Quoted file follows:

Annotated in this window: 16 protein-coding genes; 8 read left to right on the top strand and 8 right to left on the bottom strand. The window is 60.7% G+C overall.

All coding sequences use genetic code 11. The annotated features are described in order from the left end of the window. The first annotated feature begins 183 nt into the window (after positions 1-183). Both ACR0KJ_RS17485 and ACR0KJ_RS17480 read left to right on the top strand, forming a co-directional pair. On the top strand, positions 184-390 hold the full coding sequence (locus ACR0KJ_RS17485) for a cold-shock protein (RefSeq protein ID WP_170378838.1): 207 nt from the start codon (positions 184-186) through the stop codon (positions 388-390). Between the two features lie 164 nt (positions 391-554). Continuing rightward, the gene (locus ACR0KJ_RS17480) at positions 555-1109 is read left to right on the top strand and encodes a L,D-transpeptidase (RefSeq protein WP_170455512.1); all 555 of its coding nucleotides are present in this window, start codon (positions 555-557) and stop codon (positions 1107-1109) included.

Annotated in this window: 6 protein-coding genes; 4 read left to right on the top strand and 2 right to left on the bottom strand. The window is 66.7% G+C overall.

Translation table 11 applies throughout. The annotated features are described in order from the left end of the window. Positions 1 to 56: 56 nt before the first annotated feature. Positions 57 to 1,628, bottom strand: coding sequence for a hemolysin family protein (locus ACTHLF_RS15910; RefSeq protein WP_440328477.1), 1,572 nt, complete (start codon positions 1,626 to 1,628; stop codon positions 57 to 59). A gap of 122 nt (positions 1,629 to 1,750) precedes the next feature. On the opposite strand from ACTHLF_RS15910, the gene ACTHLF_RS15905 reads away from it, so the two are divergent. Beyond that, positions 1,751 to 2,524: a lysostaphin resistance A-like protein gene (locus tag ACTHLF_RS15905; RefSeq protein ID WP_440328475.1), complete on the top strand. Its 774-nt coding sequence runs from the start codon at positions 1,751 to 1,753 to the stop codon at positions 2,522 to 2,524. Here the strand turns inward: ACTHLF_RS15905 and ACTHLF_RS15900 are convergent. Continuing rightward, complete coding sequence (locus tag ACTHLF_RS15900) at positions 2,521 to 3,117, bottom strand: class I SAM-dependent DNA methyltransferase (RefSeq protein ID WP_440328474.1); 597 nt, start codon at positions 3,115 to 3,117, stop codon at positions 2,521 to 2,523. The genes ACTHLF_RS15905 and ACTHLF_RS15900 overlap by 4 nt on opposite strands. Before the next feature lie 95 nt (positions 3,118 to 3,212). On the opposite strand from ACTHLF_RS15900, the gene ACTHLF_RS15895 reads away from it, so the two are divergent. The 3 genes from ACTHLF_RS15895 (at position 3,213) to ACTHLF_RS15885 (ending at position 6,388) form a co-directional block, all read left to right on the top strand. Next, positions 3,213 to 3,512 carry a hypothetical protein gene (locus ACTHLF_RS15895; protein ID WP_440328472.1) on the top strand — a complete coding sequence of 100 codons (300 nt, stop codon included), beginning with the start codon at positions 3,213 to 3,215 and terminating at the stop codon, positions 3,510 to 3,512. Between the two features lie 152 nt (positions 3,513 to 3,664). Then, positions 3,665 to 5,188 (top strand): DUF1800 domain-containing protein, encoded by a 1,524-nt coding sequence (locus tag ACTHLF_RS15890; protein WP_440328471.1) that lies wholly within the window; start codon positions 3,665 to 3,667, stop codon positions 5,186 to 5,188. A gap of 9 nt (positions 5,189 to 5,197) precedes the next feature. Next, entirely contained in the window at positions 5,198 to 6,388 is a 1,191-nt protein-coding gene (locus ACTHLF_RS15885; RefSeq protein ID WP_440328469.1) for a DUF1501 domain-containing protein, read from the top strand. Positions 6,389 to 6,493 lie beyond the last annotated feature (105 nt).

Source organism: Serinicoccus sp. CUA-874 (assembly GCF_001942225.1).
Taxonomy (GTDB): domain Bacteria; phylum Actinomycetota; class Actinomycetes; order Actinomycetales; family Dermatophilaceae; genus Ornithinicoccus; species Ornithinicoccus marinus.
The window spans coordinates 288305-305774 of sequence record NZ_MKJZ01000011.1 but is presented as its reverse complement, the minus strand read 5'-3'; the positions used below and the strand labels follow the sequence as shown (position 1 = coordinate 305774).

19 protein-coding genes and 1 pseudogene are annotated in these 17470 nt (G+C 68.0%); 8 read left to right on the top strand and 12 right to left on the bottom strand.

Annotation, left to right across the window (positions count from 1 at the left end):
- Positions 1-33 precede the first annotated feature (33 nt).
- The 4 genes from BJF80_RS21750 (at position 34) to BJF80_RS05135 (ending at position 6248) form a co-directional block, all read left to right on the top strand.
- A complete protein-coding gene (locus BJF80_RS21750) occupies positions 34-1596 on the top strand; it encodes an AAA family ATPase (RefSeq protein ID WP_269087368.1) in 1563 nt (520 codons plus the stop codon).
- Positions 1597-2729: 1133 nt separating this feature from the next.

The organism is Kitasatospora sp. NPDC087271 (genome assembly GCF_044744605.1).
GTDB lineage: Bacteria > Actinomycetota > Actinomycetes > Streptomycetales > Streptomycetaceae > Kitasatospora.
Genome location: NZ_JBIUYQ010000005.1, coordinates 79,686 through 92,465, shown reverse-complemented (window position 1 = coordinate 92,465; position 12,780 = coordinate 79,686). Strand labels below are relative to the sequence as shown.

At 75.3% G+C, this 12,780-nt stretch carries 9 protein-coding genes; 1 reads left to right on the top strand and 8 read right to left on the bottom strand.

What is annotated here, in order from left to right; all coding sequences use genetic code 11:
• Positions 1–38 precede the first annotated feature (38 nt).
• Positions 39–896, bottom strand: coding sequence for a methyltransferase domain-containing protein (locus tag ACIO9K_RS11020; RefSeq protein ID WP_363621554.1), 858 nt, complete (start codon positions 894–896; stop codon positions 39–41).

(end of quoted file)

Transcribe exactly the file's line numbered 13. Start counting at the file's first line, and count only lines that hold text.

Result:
- Positions 1597-2729: 1133 nt separating this feature from the next.